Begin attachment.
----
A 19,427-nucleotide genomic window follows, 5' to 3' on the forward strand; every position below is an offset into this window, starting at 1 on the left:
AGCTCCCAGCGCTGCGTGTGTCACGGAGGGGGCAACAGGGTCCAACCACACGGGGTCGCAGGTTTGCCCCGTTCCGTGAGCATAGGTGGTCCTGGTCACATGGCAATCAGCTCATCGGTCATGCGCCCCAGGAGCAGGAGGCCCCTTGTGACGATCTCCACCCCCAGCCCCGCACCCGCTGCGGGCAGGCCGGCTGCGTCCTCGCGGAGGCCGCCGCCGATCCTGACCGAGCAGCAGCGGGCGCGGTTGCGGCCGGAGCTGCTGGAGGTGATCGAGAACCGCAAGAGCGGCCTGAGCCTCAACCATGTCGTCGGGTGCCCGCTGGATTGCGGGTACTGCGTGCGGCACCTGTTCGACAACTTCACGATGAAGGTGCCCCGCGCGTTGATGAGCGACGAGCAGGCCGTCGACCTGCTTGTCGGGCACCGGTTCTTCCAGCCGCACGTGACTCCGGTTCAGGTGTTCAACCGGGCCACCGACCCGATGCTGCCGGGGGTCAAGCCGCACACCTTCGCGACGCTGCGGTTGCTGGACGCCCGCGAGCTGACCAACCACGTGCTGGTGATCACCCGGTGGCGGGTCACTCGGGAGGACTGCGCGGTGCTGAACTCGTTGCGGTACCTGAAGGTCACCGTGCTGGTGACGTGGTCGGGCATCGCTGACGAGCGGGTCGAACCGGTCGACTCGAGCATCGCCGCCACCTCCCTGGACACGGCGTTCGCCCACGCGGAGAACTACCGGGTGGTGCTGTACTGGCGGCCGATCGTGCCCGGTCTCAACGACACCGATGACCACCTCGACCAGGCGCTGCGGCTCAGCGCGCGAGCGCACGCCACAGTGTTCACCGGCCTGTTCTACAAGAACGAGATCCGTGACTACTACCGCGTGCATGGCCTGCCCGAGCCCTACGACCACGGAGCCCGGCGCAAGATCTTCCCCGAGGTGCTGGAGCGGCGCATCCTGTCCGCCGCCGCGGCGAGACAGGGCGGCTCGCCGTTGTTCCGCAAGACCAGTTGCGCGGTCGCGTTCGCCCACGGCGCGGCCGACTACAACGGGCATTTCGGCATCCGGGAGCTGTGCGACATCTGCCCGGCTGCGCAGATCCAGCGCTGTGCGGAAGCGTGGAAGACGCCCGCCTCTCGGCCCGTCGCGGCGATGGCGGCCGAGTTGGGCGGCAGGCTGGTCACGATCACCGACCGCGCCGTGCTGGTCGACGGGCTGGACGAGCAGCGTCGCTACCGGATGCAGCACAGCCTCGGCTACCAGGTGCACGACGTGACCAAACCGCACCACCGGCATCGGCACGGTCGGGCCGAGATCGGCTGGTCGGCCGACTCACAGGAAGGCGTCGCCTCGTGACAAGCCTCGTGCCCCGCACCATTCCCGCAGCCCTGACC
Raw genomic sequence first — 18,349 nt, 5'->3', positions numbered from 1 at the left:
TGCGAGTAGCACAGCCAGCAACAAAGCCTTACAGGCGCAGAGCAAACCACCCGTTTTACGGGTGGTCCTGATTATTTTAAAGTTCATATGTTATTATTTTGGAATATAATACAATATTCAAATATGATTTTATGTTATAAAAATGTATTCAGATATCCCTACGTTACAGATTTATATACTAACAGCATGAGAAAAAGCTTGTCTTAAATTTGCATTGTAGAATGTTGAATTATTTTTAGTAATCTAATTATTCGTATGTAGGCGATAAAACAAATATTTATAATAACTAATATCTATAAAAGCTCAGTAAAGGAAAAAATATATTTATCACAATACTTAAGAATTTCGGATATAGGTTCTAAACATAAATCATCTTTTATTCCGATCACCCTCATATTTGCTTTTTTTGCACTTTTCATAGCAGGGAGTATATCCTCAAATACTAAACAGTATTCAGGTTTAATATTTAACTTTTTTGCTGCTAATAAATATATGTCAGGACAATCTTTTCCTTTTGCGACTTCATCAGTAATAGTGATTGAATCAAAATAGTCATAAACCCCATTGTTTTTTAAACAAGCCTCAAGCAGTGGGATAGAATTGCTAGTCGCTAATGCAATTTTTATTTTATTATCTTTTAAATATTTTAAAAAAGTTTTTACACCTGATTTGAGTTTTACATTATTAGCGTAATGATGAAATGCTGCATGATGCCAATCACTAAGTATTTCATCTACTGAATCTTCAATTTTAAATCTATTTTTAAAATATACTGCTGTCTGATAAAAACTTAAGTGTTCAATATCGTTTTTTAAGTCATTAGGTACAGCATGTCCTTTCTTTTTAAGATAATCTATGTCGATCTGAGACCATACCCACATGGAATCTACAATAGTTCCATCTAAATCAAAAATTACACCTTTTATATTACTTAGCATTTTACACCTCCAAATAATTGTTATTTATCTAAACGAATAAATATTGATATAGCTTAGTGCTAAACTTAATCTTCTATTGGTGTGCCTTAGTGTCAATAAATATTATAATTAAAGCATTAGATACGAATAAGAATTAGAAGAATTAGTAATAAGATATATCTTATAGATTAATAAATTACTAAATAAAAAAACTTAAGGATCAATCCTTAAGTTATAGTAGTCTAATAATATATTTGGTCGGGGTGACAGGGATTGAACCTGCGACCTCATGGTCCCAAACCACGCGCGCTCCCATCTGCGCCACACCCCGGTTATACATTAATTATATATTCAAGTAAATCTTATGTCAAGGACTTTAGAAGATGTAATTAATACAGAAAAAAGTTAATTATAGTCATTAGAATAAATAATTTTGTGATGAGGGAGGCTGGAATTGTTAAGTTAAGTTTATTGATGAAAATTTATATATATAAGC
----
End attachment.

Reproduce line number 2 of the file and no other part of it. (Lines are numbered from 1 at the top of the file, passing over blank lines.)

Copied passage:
AGCTCCCAGCGCTGCGTGTGTCACGGAGGGGGCAACAGGGTCCAACCACACGGGGTCGCAGGTTTGCCCCGTTCCGTGAGCATAGGTGGTCCTGGTCACATGGCAATCAGCTCATCGGTCATGCGCCCCAGGAGCAGGAGGCCCCTTGTGACGATCTCCACCCCCAGCCCCGCACCCGCTGCGGGCAGGCCGGCTGCGTCCTCGCGGAGGCCGCCGCCGATCCTGACCGAGCAGCAGCGGGCGCGGTTGCGGCCGGAGCTGCTGGAGGTGATCGAGAACCGCAAGAGCGGCCTGAGCCTCAACCATGTCGTCGGGTGCCCGCTGGATTGCGGGTACTGCGTGCGGCACCTGTTCGACAACTTCACGATGAAGGTGCCCCGCGCGTTGATGAGCGACGAGCAGGCCGTCGACCTGCTTGTCGGGCACCGGTTCTTCCAGCCGCACGTGACTCCGGTTCAGGTGTTCAACCGGGCCACCGACCCGATGCTGCCGGGGGTCAAGCCGCACACCTTCGCGACGCTGCGGTTGCTGGACGCCCGCGAGCTGACCAACCACGTGCTGGTGATCACCCGGTGGCGGGTCACTCGGGAGGACTGCGCGGTGCTGAACTCGTTGCGGTACCTGAAGGTCACCGTGCTGGTGACGTGGTCGGGCATCGCTGACGAGCGGGTCGAACCGGTCGACTCGAGCATCGCCGCCACCTCCCTGGACACGGCGTTCGCCCACGCGGAGAACTACCGGGTGGTGCTGTACTGGCGGCCGATCGTGCCCGGTCTCAACGACACCGATGACCACCTCGACCAGGCGCTGCGGCTCAGCGCGCGAGCGCACGCCACAGTGTTCACCGGCCTGTTCTACAAGAACGAGATCCGTGACTACTACCGCGTGCATGGCCTGCCCGAGCCCTACGACCACGGAGCCCGGCGCAAGATCTTCCCCGAGGTGCTGGAGCGGCGCATCCTGTCCGCCGCCGCGGCGAGACAGGGCGGCTCGCCGTTGTTCCGCAAGACCAGTTGCGCGGTCGCGTTCGCCCACGGCGCGGCCGACTACAACGGGCATTTCGGCATCCGGGAGCTGTGCGACATCTGCCCGGCTGCGCAGATCCAGCGCTGTGCGGAAGCGTGGAAGACGCCCGCCTCTCGGCCCGTCGCGGCGATGGCGGCCGAGTTGGGCGGCAGGCTGGTCACGATCACCGACCGCGCCGTGCTGGTCGACGGGCTGGACGAGCAGCGTCGCTACCGGATGCAGCACAGCCTCGGCTACCAGGTGCACGACGTGACCAAACCGCACCACCGGCATCGGCACGGTCGGGCCGAGATCGGCTGGTCGGCCGACTCACAGGAAGGCGTCGCCTCGTGACAAGCCTCGTGCCCCGCACCATTCCCGCAGCCCTGACC